Usually virtual function will be called indirectly through the pointer.So in this case of virtual function call I would suggest to measure INDIRECT_NEAR_CALL.

In assembly it should like this:

call dword ptr [eax] ; eax contains a pointer to VTBL

 

So how do I use these "masks" to see the additional event counters?

I wish intel would just show all of the raw columns in the GUI!

If I am not wrong those events should have corresponding MSR registers.

@T C, instead of making you program masks, we typically enumerate the counters, e.g., MEM_LOAD_UOPS_LLC_HIT_RETIRED

  • MEM_LOAD_UOPS_LLC_HIT_RETIRED.XSNP_HIT
  • MEM_LOAD_UOPS_LLC_HIT_RETIRED.XSNP_HIT_PS
  • MEM_LOAD_UOPS_LLC_HIT_RETIRED.XSNP_HITM
  • MEM_LOAD_UOPS_LLC_HIT_RETIRED.XSNP_HITM_PS

 

Regards,
MrAnderson

Quote:

MrAnderson (Intel) wrote:

@T C, instead of making you program masks, we typically enumerate the counters, e.g., MEM_LOAD_UOPS_LLC_HIT_RETIRED

  • MEM_LOAD_UOPS_LLC_HIT_RETIRED.XSNP_HIT
  • MEM_LOAD_UOPS_LLC_HIT_RETIRED.XSNP_HIT_PS
  • MEM_LOAD_UOPS_LLC_HIT_RETIRED.XSNP_HITM
  • MEM_LOAD_UOPS_LLC_HIT_RETIRED.XSNP_HITM_PS

Hi, what do you mean by this exactly?

@T C, you said, "So how do I use these "masks" to see the additional event counters?"  You don't need to use masks, the additional counters are enumerated in the VTune Amplifier XE tool.  Unless I am totally missing your point?

Regards,
MrAnderson

Quote:

MrAnderson (Intel) wrote:

@T C, you said, "So how do I use these "masks" to see the additional event counters?"  You don't need to use masks, the additional counters are enumerated in the VTune Amplifier XE tool.  Unless I am totally missing your point?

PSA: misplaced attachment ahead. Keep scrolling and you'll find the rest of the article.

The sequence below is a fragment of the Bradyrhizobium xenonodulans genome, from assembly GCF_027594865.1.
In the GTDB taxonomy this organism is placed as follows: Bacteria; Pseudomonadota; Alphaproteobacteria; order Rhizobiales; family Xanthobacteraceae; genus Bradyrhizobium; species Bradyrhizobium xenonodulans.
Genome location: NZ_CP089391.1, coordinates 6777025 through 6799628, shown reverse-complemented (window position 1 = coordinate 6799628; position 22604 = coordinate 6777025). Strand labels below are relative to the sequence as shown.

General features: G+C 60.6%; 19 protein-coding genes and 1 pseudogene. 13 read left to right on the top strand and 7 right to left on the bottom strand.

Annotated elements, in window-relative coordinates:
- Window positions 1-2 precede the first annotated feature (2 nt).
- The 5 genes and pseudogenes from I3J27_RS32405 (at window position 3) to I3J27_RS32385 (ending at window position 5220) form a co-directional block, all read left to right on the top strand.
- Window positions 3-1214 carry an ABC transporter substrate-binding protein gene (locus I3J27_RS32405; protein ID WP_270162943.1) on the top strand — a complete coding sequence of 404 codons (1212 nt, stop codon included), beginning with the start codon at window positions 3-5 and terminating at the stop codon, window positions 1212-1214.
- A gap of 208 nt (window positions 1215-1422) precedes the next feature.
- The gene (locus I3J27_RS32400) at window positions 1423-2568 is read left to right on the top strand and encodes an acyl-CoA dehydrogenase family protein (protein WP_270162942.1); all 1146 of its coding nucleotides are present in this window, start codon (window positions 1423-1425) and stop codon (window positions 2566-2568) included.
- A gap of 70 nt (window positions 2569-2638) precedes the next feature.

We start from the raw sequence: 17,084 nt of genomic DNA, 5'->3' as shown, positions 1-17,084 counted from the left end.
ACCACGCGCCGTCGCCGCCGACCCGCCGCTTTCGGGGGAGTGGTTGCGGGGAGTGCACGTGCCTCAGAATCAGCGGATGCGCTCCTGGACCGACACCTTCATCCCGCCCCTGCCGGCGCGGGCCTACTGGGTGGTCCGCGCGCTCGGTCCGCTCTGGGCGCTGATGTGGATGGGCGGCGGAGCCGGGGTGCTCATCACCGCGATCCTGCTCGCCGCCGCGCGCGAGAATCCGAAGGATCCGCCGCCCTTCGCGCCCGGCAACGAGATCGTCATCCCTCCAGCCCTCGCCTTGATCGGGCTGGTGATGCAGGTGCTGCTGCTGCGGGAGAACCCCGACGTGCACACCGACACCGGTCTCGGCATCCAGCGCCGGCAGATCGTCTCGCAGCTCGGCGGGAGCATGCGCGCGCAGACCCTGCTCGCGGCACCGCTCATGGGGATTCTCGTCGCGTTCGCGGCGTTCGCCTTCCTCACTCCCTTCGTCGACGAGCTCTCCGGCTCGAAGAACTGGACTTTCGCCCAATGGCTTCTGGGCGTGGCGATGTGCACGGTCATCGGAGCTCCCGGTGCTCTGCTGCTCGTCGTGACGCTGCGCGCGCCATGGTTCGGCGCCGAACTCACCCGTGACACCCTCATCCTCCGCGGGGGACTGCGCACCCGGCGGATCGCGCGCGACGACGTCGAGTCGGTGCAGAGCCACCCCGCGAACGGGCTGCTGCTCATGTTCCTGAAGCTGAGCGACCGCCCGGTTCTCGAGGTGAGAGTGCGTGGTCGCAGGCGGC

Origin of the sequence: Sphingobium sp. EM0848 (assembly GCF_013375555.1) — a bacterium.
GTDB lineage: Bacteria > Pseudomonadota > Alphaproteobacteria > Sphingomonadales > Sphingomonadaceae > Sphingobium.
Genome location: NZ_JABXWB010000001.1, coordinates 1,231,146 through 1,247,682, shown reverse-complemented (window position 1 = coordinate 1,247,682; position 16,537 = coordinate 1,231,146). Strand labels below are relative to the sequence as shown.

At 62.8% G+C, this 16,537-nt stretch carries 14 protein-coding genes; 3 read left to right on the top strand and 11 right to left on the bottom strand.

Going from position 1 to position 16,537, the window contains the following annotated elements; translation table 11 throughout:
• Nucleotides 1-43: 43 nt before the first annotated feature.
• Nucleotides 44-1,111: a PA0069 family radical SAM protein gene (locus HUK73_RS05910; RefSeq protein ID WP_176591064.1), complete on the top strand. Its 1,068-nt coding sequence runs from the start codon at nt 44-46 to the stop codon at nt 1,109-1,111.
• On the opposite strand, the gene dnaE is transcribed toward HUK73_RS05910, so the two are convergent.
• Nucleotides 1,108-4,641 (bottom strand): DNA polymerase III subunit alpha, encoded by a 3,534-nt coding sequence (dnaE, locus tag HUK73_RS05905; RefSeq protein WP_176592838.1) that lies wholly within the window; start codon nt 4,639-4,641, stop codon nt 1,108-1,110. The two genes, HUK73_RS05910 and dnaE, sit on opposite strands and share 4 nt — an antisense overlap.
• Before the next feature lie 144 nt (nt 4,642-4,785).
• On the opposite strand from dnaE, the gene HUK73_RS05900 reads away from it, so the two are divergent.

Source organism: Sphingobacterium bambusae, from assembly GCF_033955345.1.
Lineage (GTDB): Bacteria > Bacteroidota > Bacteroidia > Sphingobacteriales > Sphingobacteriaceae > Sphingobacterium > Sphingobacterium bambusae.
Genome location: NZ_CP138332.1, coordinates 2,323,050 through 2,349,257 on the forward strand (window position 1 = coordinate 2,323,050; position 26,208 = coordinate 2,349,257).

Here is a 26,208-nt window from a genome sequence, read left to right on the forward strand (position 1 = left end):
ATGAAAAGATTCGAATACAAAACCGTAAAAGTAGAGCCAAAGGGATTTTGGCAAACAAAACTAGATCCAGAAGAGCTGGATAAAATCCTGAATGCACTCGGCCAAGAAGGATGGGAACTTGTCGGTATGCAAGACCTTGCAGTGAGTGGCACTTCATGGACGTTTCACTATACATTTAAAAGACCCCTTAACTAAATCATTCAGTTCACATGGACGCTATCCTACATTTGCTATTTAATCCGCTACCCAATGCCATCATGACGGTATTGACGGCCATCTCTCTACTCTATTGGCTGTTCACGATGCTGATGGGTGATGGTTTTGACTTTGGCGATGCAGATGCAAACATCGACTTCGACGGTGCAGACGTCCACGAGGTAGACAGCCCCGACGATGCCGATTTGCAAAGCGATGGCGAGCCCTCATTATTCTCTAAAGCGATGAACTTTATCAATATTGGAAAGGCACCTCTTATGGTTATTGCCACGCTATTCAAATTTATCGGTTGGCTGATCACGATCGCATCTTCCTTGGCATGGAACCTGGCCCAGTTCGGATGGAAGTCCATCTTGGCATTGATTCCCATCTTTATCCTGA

Could you please explain what you mean by "enumerated"?

I have an event counter called MEM_LOAD_UOPS_LLC_HIT_RETIRED and it has a value. Other than that I have no idea how I need to get the various "subset" counters- except you tell me they are enumerated?

Enumerated just means things are listed one by one- hence ive no idea how this applies in this context.

Right, so if you want the XSNP_HIT sub-counter, the SDM says it has a mask value of '2'.  Only, you don't have to know that or use it, because VTune Amplifier XE allows you to select MEM_LOAD_UOPS_LLC_HIT_RETIRED.XSNP_HIT.

Regards,
MrAnderson

Quote:

MrAnderson (Intel) wrote:

Right, so if you want the XSNP_HIT sub-counter, the SDM says it has a mask value of '2'.  Only, you don't have to know that or use it, because VTune Amplifier XE allows you to select MEM_LOAD_UOPS_LLC_HIT_RETIRED.XSNP_HIT.

Massive apologies- I now understand why you were confused when I asked what did you mean. Yes for that particular example they are "enumerated", ie they are all on display. However, let us take BR_MISP_RETIRED:

http://software.intel.com/sites/products/documentation/doclib/stdxe/2013...

I only have BR_MISP_RETIRED.ALL_BRANCHES_PS. I do not have any of the other enumerated options in my VTune results..... 

Okay, what processor are you using?  For my Sandy Bridge-based system, I see these events:

 

Attachments: 

AttachmentSize
Download events.PNG92.84 KB
Regards,
MrAnderson